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To save Kolkata's crumbling heritage

June 08, 2017 12:04 IST

Namrata Acharya finds out more about a movement aimed at preserving not only the mansions of north Calcutta and the grand colonial buildings of central Calcutta, but also the architecturally modest, yet unique, houses of south Kolkata.

Kolkata

IMAGE: While both north and south Kolkata collectively constitute the essence of the city, it is the south that is under greater threat from real estate developers as it constitutes the prime residential area. Photograph: Gareth Copley/Getty Images.

 

When you think of Kolkata's grand old structures -- mansions dating back over a century, grandiose neo-classical homes where the zamindars (landlords) and rich traders of the East India Company once lived -- the northern part of the city is what comes to mind.

In south Kolkata, the abode of middle-income Bengalis since the late 19th century, it is concrete high-rises that virtually envelope the landscape. Yet, intermittently, an ageing two- or three-storey house catches the eye.

To get a sense of how south Kolkata once looked, one can refer to some of Satyajit Ray's movies set around the middle-income Bengali families of the 1960s and 1970s. These films capture the raw ambience of a Bengali para (neighbourhood or locality). 

It is this rawness that writer Amit Chaudhuri has been relentlessly struggling to preserve through Calcutta Architectural Legacies (CAL), a citizen's initiative that has, as its latest effort, launched cal-legacies.com, a website aimed at preserving the fading legacy of old Kolkata.  

In 2015, in an open letter to West Bengal Chief Minister Mamata Banerjee, Chaudhuri stressed the need for stringent laws to protect the heritage zones of Kolkata.

What's unique about CAL is that it is working towards protecting entire heritage zones rather than a few impressive structures of the colonial era. It strives to protect the simple, architecturally modest, yet unique, houses of Kolkata, especially south Kolkata.

"This ethos is remarkably distinctive, and unique to Calcutta; it includes not only the rajbari mansions of north Calcutta and the grand colonial institutional buildings of central Calcutta, but the houses in which people have lived, and still live, in various neighbourhoods in the city -- Bakul Bagan, Hindustan Park, Kidderpore, Paddapukur Road, Bhowanipore, Sarat Bose Road and Ganguly Bagan, to name a few," Chaudhuri wrote in the letter. "These and others areas should really be declared heritage precincts."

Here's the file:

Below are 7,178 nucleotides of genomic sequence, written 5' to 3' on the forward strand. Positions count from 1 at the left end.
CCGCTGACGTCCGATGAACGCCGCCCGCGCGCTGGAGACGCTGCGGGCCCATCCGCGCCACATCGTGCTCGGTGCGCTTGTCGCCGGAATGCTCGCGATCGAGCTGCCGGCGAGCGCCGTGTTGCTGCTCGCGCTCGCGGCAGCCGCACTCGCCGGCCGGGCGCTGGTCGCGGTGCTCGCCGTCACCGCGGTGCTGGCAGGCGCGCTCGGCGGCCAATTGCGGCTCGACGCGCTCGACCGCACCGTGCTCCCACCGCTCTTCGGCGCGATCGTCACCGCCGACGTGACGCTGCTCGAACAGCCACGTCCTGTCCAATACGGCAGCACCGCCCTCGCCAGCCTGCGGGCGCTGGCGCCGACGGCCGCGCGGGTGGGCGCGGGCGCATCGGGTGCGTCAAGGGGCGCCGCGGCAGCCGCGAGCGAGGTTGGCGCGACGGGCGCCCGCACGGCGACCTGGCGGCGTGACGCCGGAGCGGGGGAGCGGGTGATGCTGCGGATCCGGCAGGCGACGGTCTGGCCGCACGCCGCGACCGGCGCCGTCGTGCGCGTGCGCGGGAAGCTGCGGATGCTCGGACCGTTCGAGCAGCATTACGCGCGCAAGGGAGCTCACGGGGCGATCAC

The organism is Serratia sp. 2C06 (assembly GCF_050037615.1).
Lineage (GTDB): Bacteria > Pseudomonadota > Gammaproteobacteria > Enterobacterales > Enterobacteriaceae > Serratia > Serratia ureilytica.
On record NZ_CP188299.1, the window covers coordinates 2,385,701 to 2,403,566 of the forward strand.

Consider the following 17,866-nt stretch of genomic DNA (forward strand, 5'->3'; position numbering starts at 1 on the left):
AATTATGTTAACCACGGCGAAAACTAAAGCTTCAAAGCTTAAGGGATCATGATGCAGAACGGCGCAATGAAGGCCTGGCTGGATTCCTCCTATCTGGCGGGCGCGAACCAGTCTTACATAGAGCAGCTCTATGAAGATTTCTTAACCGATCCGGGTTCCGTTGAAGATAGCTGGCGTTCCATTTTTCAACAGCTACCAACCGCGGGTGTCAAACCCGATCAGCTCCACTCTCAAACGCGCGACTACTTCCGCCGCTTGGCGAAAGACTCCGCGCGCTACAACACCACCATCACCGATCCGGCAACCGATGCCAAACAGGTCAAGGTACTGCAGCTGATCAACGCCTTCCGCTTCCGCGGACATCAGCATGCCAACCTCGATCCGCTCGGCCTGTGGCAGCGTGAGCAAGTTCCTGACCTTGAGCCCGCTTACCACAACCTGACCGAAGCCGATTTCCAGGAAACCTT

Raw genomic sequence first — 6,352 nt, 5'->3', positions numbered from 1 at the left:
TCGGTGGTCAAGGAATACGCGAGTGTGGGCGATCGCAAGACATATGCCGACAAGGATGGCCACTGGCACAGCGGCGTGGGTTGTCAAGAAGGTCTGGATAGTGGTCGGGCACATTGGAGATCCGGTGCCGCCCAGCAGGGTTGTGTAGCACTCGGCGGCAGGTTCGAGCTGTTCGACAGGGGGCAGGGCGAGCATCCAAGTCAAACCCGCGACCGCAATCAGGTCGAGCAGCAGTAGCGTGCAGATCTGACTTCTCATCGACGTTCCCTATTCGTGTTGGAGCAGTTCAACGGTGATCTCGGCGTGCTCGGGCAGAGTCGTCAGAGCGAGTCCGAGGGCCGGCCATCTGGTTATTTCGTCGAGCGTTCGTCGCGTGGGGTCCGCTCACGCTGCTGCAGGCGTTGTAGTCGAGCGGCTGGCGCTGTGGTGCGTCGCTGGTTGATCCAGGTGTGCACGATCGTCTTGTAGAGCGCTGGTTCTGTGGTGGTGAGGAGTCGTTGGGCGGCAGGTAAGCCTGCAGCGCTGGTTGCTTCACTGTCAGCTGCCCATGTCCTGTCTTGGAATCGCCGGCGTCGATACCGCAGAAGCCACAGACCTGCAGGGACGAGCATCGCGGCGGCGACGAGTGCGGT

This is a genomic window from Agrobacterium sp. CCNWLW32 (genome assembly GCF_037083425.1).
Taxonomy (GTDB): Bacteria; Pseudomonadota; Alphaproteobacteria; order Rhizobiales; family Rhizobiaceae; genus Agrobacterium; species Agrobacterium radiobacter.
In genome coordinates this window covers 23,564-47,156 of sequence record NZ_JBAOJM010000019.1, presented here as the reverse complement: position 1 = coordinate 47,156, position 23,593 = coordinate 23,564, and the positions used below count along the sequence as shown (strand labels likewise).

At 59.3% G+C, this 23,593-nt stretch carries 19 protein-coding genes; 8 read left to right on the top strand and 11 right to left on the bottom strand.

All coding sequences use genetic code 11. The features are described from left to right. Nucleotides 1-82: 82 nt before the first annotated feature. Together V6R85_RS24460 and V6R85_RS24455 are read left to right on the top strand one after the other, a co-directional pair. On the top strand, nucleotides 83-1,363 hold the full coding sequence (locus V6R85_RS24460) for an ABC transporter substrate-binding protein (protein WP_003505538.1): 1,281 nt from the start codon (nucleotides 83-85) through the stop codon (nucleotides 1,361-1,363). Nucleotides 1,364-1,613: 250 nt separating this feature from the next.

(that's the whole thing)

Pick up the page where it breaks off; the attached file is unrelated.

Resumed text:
The initiative has been supported by luminaries like economists Pranab Bardhan, Esther Duflo and Kaushik Basu, historian Sugata Bose, artists Jogen Chowdhury and Chittrovanu Mazumder, filmmaker Aparna Sen and photographer Dayanita Singh, among others. The movement also garnered support from Nobel Laureate Amartya Sen.  

While both north and south Kolkata collectively constitute the essence of the city, it is the south that is under greater threat from real estate developers as it constitutes the prime residential area. Property prices in south Kolkata range from ₹7,000 to ₹11,000 per square foot, against ₹3,000 to ₹8,000 per square foot across north Kolkata. 

"In south Kolkata, the buildings are not as grandiose but present an interesting play of European and Bengali architecture," says Chaudhuri. "These are houses built in the 1920s and 1930s by middle-income, educated Bengalis. In fact, no two buildings are alike and such multiplicity is rarely seen."

Through cal-legacies.com, one can buy or sell a heritage property to a like-minded person. The website is also a platform for connecting with artisans and architects who specialise in restoring heritage buildings and those who can provide legal help for protecting the old houses.

"This is not a heritage conservation project, but an organisation working to help protect heritage," says G M Kapur, a conservationist who is a part of Calcutta Architectural Legacies Mentor Group.

At present, the Kolkata Municipal Corporation has on its list close to 1,000 heritage monuments where new construction or renovation is governed by stringent laws.

"Even a city like New York has 23,000 heritage structures," says Kapur. "There is an urgent need to bring about laws to protect the city's heritage and extend the list."


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